Poster Paper: Low-Income Families and the Cost of Child Care: How State Child Care Subsidy Policies Affect Out-of-Pocket Expenses

Saturday, November 9, 2013
West End Ballroom A (Washington Marriott)

*Names in bold indicate Presenter

Sarah Minton and Christin Durham, Urban Institute
The Child Care and Development Fund (CCDF) provides support for low-income families who are working, seeking work, or participating in education or training activities, but the amount of assistance a family receives can vary greatly depending on where a family lives and how much income a family earns.  The program subsidizes the cost of child care, with families paying only a portion of the full cost.  The family’s share of the cost is often referred to as the family’s copayment.  By subsidizing the cost of the child care, CCDF can provide a key work support for low-income families with children so that they can afford child care while continuing or beginning work.

Using data from the CCDF Policies Database (an OPRE-funded project), we are able to look in detail at each state’s copayment policies – from the way copayments are calculated to the detailed fee schedules in each state.  We can use this information to select specific family structures and income amounts for more accurate comparisons across states.  Based on information available from the database, we know that copayments vary greatly across states, with families in some states paying a higher percentage of their income than families in other states.  For example, for a single parent earning approximately minimum wage and with two children in care, the monthly copayment could range from $0 to as much as 33 percent of the family’s monthly income, depending on where the family lives.  If this same family earned $5,000 more per year, the copayment could range from $0 to as much as 50 percent of the family’s monthly income.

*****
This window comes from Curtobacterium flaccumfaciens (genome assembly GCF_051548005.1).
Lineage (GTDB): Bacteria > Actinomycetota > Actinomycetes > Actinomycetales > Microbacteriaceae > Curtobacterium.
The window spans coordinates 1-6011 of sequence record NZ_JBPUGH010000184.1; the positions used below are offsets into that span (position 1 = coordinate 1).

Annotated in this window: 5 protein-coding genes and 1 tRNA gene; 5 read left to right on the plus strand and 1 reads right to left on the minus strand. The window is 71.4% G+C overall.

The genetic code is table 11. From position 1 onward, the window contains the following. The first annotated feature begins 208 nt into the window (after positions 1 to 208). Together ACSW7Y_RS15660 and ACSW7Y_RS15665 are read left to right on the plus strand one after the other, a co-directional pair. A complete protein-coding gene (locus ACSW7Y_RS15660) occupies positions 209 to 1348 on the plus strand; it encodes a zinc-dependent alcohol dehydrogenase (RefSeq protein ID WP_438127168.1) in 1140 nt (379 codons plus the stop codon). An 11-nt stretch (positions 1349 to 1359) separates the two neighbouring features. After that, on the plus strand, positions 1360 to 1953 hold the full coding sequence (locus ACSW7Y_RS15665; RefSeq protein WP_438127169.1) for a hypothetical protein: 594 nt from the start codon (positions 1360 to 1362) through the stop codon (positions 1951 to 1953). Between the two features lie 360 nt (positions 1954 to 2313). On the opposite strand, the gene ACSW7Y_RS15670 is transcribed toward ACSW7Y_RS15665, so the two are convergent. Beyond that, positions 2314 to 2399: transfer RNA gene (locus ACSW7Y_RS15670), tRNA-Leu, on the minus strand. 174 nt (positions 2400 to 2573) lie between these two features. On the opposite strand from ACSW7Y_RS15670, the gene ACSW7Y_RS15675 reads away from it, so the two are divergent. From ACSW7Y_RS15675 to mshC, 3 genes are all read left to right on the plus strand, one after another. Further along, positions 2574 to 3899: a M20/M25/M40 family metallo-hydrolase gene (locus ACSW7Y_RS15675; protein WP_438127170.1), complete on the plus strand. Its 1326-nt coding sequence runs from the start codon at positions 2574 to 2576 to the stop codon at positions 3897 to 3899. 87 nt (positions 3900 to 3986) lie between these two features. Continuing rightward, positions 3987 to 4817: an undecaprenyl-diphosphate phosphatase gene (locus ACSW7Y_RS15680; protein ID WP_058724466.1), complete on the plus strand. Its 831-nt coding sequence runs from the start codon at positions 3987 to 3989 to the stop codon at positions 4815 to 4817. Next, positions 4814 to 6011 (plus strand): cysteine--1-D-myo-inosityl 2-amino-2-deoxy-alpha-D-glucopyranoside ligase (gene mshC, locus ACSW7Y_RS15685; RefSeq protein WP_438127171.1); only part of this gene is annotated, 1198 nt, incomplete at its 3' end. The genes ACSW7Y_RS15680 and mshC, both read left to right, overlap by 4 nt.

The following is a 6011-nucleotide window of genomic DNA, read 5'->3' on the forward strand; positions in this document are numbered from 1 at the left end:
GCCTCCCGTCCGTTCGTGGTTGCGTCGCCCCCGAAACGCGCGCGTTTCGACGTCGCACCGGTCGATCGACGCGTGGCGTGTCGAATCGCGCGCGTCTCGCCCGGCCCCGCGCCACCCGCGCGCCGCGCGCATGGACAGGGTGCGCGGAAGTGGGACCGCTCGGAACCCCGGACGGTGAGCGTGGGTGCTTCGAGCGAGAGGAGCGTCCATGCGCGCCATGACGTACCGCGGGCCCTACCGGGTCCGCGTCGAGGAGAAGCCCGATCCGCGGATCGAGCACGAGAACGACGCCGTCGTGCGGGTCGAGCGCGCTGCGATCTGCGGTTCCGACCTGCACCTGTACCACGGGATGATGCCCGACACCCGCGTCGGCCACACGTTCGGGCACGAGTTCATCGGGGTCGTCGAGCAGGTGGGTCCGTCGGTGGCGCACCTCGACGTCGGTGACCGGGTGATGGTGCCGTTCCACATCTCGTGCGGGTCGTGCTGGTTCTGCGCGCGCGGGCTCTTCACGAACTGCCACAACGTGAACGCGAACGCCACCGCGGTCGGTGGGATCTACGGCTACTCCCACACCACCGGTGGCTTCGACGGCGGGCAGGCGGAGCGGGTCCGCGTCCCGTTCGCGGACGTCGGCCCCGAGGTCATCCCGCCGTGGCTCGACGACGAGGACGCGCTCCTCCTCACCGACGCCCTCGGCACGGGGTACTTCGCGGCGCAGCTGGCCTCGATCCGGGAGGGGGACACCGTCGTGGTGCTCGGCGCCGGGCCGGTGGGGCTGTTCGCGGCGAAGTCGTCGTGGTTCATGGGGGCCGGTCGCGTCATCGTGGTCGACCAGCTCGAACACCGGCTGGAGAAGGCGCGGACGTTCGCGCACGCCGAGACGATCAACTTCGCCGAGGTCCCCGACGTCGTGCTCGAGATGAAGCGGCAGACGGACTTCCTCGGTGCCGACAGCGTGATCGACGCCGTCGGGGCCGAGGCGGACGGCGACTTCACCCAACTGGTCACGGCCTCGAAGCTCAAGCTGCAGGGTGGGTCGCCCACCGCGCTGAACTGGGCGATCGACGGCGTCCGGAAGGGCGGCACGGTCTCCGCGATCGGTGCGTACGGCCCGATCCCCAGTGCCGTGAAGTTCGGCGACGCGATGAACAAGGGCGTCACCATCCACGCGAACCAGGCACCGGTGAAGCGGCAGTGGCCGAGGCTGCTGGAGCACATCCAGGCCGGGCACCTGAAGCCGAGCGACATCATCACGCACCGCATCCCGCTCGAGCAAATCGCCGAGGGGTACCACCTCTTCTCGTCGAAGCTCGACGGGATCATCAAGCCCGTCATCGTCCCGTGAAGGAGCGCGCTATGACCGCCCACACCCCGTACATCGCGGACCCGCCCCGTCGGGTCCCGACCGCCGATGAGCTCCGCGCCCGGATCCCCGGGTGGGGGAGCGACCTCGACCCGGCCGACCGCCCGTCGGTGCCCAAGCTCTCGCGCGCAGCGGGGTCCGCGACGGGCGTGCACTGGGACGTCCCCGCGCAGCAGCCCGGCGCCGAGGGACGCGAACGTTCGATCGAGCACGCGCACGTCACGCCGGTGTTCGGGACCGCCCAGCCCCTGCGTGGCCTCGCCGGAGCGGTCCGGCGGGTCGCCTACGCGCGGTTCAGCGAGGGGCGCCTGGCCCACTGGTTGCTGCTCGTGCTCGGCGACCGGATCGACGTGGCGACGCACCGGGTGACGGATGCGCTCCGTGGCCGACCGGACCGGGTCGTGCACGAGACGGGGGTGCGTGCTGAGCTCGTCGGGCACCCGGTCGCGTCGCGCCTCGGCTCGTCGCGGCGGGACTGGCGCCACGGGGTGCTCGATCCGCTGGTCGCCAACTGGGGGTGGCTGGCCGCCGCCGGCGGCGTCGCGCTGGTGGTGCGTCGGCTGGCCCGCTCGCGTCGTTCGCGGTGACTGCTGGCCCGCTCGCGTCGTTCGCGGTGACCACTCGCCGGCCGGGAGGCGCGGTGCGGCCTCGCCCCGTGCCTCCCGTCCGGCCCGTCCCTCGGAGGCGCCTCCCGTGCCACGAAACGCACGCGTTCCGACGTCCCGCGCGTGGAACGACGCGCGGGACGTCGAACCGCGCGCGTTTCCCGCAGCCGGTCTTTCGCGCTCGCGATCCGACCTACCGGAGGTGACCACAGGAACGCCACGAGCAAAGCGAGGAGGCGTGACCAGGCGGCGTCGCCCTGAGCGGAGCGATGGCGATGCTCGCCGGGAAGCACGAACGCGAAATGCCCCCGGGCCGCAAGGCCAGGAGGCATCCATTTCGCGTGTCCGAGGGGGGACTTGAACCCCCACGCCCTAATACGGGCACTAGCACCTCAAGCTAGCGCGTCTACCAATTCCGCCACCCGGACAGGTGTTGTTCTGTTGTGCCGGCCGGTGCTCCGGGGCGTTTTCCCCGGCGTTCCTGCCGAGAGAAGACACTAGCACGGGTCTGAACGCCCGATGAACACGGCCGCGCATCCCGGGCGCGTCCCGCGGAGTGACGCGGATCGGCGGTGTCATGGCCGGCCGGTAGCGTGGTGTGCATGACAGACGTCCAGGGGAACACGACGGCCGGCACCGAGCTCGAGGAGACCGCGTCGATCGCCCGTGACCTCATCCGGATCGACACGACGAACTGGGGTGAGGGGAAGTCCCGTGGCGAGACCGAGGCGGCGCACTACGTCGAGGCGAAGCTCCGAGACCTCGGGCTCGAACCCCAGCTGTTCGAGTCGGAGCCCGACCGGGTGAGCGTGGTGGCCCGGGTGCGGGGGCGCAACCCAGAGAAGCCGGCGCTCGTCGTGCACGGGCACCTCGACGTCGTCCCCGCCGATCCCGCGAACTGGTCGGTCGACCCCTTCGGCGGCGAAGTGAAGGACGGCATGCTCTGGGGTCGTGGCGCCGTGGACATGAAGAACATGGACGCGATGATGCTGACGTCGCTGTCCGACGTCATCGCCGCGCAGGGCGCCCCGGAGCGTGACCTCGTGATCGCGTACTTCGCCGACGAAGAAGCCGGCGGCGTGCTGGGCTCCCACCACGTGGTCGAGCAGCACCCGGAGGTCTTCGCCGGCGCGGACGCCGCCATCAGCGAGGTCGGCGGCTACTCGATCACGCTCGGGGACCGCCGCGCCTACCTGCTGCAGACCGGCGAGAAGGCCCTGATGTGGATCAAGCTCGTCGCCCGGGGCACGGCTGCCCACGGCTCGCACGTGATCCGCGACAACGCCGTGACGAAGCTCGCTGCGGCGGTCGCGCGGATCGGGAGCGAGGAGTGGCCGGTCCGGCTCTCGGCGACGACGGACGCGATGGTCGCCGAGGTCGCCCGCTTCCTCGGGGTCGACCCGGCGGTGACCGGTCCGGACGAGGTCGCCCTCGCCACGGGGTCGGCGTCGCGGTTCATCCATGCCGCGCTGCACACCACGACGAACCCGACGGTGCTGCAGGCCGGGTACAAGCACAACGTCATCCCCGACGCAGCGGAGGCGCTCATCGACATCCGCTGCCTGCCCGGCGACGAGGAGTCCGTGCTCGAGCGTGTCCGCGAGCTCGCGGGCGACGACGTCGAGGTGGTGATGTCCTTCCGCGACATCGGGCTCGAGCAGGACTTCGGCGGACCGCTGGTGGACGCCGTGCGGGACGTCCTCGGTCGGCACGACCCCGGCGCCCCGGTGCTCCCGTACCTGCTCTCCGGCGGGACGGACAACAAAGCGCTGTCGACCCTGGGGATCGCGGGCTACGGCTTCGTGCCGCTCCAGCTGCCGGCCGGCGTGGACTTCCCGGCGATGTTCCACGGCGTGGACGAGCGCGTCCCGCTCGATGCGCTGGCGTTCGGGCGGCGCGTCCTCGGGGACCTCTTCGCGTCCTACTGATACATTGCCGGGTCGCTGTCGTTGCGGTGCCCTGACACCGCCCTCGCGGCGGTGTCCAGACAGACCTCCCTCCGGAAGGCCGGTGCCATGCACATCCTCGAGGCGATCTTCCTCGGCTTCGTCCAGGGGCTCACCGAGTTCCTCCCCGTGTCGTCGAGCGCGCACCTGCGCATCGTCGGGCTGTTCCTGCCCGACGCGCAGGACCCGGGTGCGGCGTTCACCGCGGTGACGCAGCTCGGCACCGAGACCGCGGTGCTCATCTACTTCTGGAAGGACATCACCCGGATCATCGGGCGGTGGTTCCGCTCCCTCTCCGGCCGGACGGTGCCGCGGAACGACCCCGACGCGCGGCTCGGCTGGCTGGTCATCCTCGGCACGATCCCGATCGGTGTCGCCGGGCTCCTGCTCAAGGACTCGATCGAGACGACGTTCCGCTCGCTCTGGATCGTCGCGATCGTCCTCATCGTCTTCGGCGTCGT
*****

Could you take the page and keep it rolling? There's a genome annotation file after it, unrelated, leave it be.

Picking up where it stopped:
In this presentation, we will use the detailed policy rules available from the CCDF Policies Database to examine the differences in copayments across states and across income ranges.  States’ copayment policies not only affect a family’s out-of-pocket costs for child care, but potential changes in those costs could also affect a family’s choices in terms of level of work participation.  We will examine the relative changes in copayments compared to increases in a family’s income, looking specifically at how much of the additional income must be contributed to higher child care copayments as income increases.  We will examine changes across several income levels, from families earning close to the minimum wage to families at the highest income levels allowed under the subsidy program.  We will also look at the “cliff effect”, comparing the copayment paid by the highest-income eligible families to the full cost of care for families who no longer qualify for subsidies.